Obrazy na stronie

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The parable of the


Pharisee and the publican. · which trusted in themselves that himself, God,

that || himself, “God, I thank thee, that I A M. 4035. An. Olymp. they were righteous, and despised am not as other men are, extortioners, An. Olymp. others :

unjust, adulterers, or even as this pub10 Two men went up into the temple to lican. pray; the one a Pharisee, and the other a pub- 12 I fast twice in the week, I give tithes of all lican. 11 The Pharisee stood and prayed thus with 13 And the publican, standing afar off, would

that I possess.

Ch. 10. 29. & 16. 15. Or, as being righteous.

• Ps. 135. 2.

_ Isai. 1. 15. & 58. 2. Rev. S. 17.

forth a harvest proportioned to the culture bestowed on it? man's ignorance in buying or selling. I avoid every species No! And therefore he destroyed that land.

of uncleanness. In a word, I do to others as I wish them to Verse 9. Despised] Ežouberourtas, disdained, made nothing do to me. How many of those called Christiuns, are not half of others, treated them with sovereign contempt. Our Lord as good as this Pharisee ! and yet, he was far from the kingdom grants that the Pharisees made clean the outside: but alas ! of God. what pride, vain glory, and contempt for others, were lodged 2. He observed the ordinances of religiou-I fast twice in within.

the week. The Jewish days of fasting in each week, were Verse 10. A Pharisee] For a description of the Pharisees the second and fifth; what we call Monday and Thursday. and their tenets, see on Matt. xvi. I.

These were instituted in remembrance of Moses's going up to Publican.] See an account of these on Matt. v. 46. Both the mount to receive the law, which they suppose to bave these persons went to the temple to pray, i. e. to worship God: been on the fifth day; and of his descent, after he had rethey were probably both Jews, and felt themselves led by dif-ceived the two tables, which they suppose was on the second ferent motives to attend at the temple, at the hour of prayer; day of the week, the one to return thanks for the mercies he had received ; the Verse 12. I give tithes of all that I possess.] Or, of all I acother to implore that grace which alone could redeem himquire, xwpor. Raphelius has well observed, that this verb in from his sins.

the present tense, signifies to acquire_in the preter, to possess : Verse 11, Stood and prayed thus with himself] Or, stood by the Pharisee's meaning seems to be, “ As fast as I gain any himself and prayed, as some would translate the words. He thing, I give the tenth part of it to the house of God and to probably supposed it disgraceful to appear to have any con- the poor.” Those who dedicate a certain part of their earnnexion with this penitent publican : therefore his conductings to the Lord, should never let it rest with themselves, lest seemed to say, “ Stand by thyself; I am more holy than possession should produce covetousness. This was the Pharithou.” He seems not only to have stood by himself, but also see's righteousness, and the ground on which he builded his to have prayed by himself ; neither associating in person nor hope of final salvation. That the Pharisees had a strong opiin petitions with his poor guilty neighbour.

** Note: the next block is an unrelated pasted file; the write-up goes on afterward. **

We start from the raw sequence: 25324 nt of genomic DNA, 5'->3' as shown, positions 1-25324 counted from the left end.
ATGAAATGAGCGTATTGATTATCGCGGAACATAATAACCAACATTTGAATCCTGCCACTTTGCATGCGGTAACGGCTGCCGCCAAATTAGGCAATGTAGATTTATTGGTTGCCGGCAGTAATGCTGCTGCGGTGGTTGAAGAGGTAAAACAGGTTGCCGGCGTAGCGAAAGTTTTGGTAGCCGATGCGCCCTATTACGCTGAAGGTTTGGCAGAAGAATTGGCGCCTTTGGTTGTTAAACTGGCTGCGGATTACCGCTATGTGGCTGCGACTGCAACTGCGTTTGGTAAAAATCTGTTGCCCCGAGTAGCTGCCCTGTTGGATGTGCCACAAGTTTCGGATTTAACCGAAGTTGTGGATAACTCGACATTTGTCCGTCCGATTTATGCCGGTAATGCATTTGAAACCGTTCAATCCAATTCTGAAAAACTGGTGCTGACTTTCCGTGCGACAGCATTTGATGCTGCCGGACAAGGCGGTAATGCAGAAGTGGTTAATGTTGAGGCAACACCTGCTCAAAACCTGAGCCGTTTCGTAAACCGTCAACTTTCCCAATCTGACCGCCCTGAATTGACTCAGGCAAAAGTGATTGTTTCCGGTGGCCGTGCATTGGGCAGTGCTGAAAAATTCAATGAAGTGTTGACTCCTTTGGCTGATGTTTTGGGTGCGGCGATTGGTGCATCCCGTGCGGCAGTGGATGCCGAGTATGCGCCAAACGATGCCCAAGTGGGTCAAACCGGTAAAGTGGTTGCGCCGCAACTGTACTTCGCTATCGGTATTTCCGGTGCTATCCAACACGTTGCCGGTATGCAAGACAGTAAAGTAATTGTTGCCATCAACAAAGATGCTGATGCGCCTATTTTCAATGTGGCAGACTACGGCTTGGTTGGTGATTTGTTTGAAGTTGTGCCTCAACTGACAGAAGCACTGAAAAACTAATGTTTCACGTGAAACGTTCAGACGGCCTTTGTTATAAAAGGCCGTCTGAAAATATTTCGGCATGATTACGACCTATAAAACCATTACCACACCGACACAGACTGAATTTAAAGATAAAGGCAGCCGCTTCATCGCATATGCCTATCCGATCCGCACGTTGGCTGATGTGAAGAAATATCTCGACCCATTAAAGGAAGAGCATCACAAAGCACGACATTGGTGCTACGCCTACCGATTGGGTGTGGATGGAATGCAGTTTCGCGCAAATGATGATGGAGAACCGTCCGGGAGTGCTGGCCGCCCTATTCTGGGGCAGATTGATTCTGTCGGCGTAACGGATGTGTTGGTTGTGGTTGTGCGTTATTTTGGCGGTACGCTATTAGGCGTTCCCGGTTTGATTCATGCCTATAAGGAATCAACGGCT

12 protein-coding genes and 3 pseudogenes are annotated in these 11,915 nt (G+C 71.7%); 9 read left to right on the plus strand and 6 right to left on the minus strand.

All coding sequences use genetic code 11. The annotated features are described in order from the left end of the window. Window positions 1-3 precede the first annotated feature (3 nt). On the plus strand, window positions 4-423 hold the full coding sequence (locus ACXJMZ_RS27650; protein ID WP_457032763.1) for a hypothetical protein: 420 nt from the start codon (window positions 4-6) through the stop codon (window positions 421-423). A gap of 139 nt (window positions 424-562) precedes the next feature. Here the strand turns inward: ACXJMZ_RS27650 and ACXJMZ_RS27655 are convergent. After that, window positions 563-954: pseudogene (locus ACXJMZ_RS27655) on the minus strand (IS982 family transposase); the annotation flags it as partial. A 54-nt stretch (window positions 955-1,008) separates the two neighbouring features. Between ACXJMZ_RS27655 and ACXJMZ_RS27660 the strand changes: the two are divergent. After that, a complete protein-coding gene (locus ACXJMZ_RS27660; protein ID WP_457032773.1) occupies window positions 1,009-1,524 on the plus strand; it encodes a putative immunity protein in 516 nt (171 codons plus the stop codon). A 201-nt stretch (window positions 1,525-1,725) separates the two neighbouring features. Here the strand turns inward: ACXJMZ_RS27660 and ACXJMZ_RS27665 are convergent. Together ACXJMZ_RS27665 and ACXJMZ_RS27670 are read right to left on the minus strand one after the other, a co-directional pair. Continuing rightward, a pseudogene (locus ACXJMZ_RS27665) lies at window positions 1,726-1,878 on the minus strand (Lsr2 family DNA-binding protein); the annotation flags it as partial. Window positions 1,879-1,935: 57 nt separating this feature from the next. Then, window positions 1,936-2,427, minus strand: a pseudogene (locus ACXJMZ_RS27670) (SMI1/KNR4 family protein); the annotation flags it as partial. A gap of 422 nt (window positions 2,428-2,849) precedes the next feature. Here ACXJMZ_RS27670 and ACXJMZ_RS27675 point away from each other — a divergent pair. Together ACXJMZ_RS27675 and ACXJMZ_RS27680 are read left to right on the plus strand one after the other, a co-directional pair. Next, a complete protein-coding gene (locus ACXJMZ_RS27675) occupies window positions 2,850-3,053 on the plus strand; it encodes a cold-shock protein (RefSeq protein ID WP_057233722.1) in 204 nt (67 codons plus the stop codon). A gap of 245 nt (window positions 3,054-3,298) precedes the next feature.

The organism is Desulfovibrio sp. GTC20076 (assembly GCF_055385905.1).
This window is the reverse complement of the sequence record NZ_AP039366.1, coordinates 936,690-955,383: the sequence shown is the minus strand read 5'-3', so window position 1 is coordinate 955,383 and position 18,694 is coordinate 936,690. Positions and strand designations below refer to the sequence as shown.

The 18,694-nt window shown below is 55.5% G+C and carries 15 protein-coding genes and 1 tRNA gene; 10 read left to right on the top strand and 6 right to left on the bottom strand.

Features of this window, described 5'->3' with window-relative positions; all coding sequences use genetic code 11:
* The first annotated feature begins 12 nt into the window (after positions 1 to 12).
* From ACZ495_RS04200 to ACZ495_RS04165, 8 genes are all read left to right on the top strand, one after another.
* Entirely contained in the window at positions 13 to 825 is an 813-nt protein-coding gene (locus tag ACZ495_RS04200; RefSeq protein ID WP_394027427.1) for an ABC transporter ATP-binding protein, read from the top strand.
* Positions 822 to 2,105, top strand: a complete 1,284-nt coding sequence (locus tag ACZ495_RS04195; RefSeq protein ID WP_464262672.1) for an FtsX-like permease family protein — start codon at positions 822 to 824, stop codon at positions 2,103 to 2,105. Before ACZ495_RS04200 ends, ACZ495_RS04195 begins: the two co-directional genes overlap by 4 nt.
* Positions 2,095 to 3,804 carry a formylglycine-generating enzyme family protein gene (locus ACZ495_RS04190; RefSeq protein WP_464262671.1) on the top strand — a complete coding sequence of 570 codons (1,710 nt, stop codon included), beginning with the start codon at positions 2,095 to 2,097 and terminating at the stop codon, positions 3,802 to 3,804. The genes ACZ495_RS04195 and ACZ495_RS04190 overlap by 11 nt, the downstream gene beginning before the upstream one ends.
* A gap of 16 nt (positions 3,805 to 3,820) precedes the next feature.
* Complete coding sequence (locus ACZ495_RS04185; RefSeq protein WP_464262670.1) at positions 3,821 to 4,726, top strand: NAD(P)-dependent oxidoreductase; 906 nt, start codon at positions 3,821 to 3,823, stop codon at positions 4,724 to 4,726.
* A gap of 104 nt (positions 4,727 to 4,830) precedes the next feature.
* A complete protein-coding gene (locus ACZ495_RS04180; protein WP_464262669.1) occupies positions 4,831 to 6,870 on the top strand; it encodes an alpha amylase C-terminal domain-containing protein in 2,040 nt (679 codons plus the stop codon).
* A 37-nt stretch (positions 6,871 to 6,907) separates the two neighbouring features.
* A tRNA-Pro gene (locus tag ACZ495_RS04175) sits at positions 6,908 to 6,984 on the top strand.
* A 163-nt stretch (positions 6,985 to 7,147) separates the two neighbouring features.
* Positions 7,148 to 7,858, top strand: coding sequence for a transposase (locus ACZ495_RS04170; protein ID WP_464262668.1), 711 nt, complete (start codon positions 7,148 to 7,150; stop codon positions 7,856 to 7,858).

nion of their own righteousness, the following history will God, I thank thee, &c.] In Matt. v. 20. our Lord says, I'n-prove : less your righteousness abound more than that of the scribes and “ Rabbi Simeon, the son of Jochai, said : The whole world Pharisees, ye shall not enter into the kingdom of God: see the is not worth thirty righteous persons, such as our father Abranote there. Now, the righteousness of the scribes and Pha- ham. If there were only thirty righteous persons in the risees, is deseribed here by a Pharisee bimself. We find it was world, I and my son should make two of them : and if there twofold: 1. It consisted in doing no harm to others. 2. In ' were but twenty, I and my son would be of the number: attending all the ordinances of God, then established in the and if there were but ten, I and my son would be of the Jewish economy: and in these things they were not like number : and if there were but five, I and my son would be Other men ; the bulk of the inhabitants of the land pay- il of the five : and if there were but two, I and my son would ing little or no attention to them. That the Pharisees were | be those two: and if there were but one, myself should be in their origin a pure and holy people, can admit of little that one.Bereshith Rabba, s. 35. fol. 34. This is a genudoubt: but that they had awfully degenerated before our Lord's ine specimen of Pharisaic pride. No wonder that our Lord time, is sufficiently evident. They had lost the spirit of their accused these of pride and vain glory: they were far from institution; and retained nothing else than its external regula- humility, and consequently far from righteousness. tions. See on Matt. xvi, 1.